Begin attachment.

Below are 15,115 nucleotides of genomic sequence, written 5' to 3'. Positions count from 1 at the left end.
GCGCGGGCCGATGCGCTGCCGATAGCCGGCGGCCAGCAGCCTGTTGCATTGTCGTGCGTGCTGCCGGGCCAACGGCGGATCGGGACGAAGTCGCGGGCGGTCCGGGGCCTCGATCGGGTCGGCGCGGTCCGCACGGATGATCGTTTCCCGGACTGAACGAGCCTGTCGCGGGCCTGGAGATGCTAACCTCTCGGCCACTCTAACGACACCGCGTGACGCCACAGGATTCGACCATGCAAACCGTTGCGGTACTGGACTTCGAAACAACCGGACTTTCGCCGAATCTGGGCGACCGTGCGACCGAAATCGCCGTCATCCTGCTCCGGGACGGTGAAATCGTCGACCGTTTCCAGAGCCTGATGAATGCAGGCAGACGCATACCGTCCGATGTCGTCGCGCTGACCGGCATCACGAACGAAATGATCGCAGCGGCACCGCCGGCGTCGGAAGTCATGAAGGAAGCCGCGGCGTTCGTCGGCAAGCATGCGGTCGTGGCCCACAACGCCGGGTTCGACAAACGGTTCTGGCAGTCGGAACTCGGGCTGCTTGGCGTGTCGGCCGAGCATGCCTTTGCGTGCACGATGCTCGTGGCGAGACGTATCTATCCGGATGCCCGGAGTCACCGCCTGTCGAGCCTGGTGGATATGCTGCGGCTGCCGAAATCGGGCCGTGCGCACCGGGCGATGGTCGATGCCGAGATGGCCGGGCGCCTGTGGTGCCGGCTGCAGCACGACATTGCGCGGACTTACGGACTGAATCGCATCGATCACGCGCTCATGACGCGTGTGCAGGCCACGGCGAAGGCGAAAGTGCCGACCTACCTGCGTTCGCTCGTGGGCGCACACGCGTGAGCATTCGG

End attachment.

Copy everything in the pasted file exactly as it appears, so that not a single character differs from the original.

Below are 15,115 nucleotides of genomic sequence, written 5' to 3'. Positions count from 1 at the left end.
GCGCGGGCCGATGCGCTGCCGATAGCCGGCGGCCAGCAGCCTGTTGCATTGTCGTGCGTGCTGCCGGGCCAACGGCGGATCGGGACGAAGTCGCGGGCGGTCCGGGGCCTCGATCGGGTCGGCGCGGTCCGCACGGATGATCGTTTCCCGGACTGAACGAGCCTGTCGCGGGCCTGGAGATGCTAACCTCTCGGCCACTCTAACGACACCGCGTGACGCCACAGGATTCGACCATGCAAACCGTTGCGGTACTGGACTTCGAAACAACCGGACTTTCGCCGAATCTGGGCGACCGTGCGACCGAAATCGCCGTCATCCTGCTCCGGGACGGTGAAATCGTCGACCGTTTCCAGAGCCTGATGAATGCAGGCAGACGCATACCGTCCGATGTCGTCGCGCTGACCGGCATCACGAACGAAATGATCGCAGCGGCACCGCCGGCGTCGGAAGTCATGAAGGAAGCCGCGGCGTTCGTCGGCAAGCATGCGGTCGTGGCCCACAACGCCGGGTTCGACAAACGGTTCTGGCAGTCGGAACTCGGGCTGCTTGGCGTGTCGGCCGAGCATGCCTTTGCGTGCACGATGCTCGTGGCGAGACGTATCTATCCGGATGCCCGGAGTCACCGCCTGTCGAGCCTGGTGGATATGCTGCGGCTGCCGAAATCGGGCCGTGCGCACCGGGCGATGGTCGATGCCGAGATGGCCGGGCGCCTGTGGTGCCGGCTGCAGCACGACATTGCGCGGACTTACGGACTGAATCGCATCGATCACGCGCTCATGACGCGTGTGCAGGCCACGGCGAAGGCGAAAGTGCCGACCTACCTGCGTTCGCTCGTGGGCGCACACGCGTGAGCATTCGG